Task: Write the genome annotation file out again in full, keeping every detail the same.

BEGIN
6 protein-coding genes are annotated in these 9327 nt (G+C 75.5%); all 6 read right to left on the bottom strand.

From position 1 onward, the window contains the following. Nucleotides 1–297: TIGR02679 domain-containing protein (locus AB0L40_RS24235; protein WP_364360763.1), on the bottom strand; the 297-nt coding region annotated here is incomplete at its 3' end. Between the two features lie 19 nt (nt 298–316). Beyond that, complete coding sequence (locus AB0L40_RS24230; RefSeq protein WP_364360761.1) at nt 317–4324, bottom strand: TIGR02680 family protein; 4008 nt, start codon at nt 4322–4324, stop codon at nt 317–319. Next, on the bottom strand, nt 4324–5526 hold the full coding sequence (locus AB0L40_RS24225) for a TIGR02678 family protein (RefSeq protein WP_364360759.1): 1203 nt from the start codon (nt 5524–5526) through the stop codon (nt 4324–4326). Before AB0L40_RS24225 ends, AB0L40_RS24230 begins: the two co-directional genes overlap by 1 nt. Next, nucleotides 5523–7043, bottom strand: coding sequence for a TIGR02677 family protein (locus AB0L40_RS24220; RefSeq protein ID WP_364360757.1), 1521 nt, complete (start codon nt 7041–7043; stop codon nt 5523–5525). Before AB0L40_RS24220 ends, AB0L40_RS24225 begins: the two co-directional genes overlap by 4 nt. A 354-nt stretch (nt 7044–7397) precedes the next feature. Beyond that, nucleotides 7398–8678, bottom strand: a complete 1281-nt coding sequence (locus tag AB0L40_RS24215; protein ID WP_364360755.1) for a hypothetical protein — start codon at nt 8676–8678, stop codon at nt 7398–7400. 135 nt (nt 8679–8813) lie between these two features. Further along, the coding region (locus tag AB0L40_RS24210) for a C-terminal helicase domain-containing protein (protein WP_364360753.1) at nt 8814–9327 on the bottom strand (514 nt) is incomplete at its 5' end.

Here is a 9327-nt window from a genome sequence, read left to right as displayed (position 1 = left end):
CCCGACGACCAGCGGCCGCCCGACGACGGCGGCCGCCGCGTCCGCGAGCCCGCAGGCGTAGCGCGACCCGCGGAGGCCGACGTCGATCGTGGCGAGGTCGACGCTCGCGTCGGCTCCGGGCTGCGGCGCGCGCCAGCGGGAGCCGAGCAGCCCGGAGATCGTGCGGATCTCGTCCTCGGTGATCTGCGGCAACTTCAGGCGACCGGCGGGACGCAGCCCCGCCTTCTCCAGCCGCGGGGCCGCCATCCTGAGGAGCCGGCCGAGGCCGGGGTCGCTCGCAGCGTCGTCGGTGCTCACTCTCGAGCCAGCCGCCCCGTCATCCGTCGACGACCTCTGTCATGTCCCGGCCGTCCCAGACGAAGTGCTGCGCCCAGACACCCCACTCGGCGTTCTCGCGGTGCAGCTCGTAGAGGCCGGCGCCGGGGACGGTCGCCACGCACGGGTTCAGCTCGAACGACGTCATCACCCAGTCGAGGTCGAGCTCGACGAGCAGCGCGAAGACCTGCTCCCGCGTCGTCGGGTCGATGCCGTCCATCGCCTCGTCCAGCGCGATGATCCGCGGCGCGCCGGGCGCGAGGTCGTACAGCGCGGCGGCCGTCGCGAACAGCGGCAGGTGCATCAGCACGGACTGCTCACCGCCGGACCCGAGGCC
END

6 protein-coding genes are annotated in these 9327 nt (G+C 75.5%); all 6 read right to left on the bottom strand.

From position 1 onward, the window contains the following. Nucleotides 1–297: TIGR02679 domain-containing protein (locus AB0L40_RS24235; protein WP_364360763.1), on the bottom strand; the 297-nt coding region annotated here is incomplete at its 3' end. Between the two features lie 19 nt (nt 298–316). Beyond that, complete coding sequence (locus AB0L40_RS24230; RefSeq protein WP_364360761.1) at nt 317–4324, bottom strand: TIGR02680 family protein; 4008 nt, start codon at nt 4322–4324, stop codon at nt 317–319. Next, on the bottom strand, nt 4324–5526 hold the full coding sequence (locus AB0L40_RS24225) for a TIGR02678 family protein (RefSeq protein WP_364360759.1): 1203 nt from the start codon (nt 5524–5526) through the stop codon (nt 4324–4326). Before AB0L40_RS24225 ends, AB0L40_RS24230 begins: the two co-directional genes overlap by 1 nt. Next, nucleotides 5523–7043, bottom strand: coding sequence for a TIGR02677 family protein (locus AB0L40_RS24220; RefSeq protein ID WP_364360757.1), 1521 nt, complete (start codon nt 7041–7043; stop codon nt 5523–5525). Before AB0L40_RS24220 ends, AB0L40_RS24225 begins: the two co-directional genes overlap by 4 nt. A 354-nt stretch (nt 7044–7397) precedes the next feature. Beyond that, nucleotides 7398–8678, bottom strand: a complete 1281-nt coding sequence (locus tag AB0L40_RS24215; protein ID WP_364360755.1) for a hypothetical protein — start codon at nt 8676–8678, stop codon at nt 7398–7400. 135 nt (nt 8679–8813) lie between these two features. Further along, the coding region (locus tag AB0L40_RS24210) for a C-terminal helicase domain-containing protein (protein WP_364360753.1) at nt 8814–9327 on the bottom strand (514 nt) is incomplete at its 5' end.

Here is a 9327-nt window from a genome sequence, read left to right as displayed (position 1 = left end):
CCCGACGACCAGCGGCCGCCCGACGACGGCGGCCGCCGCGTCCGCGAGCCCGCAGGCGTAGCGCGACCCGCGGAGGCCGACGTCGATCGTGGCGAGGTCGACGCTCGCGTCGGCTCCGGGCTGCGGCGCGCGCCAGCGGGAGCCGAGCAGCCCGGAGATCGTGCGGATCTCGTCCTCGGTGATCTGCGGCAACTTCAGGCGACCGGCGGGACGCAGCCCCGCCTTCTCCAGCCGCGGGGCCGCCATCCTGAGGAGCCGGCCGAGGCCGGGGTCGCTCGCAGCGTCGTCGGTGCTCACTCTCGAGCCAGCCGCCCCGTCATCCGTCGACGACCTCTGTCATGTCCCGGCCGTCCCAGACGAAGTGCTGCGCCCAGACACCCCACTCGGCGTTCTCGCGGTGCAGCTCGTAGAGGCCGGCGCCGGGGACGGTCGCCACGCACGGGTTCAGCTCGAACGACGTCATCACCCAGTCGAGGTCGAGCTCGACGAGCAGCGCGAAGACCTGCTCCCGCGTCGTCGGGTCGATGCCGTCCATCGCCTCGTCCAGCGCGATGATCCGCGGCGCGCCGGGCGCGAGGTCGTACAGCGCGGCGGCCGTCGCGAACAGCGGCAGGTGCATCAGCACGGACTGCTCACCGCCGGACCCGAGGCC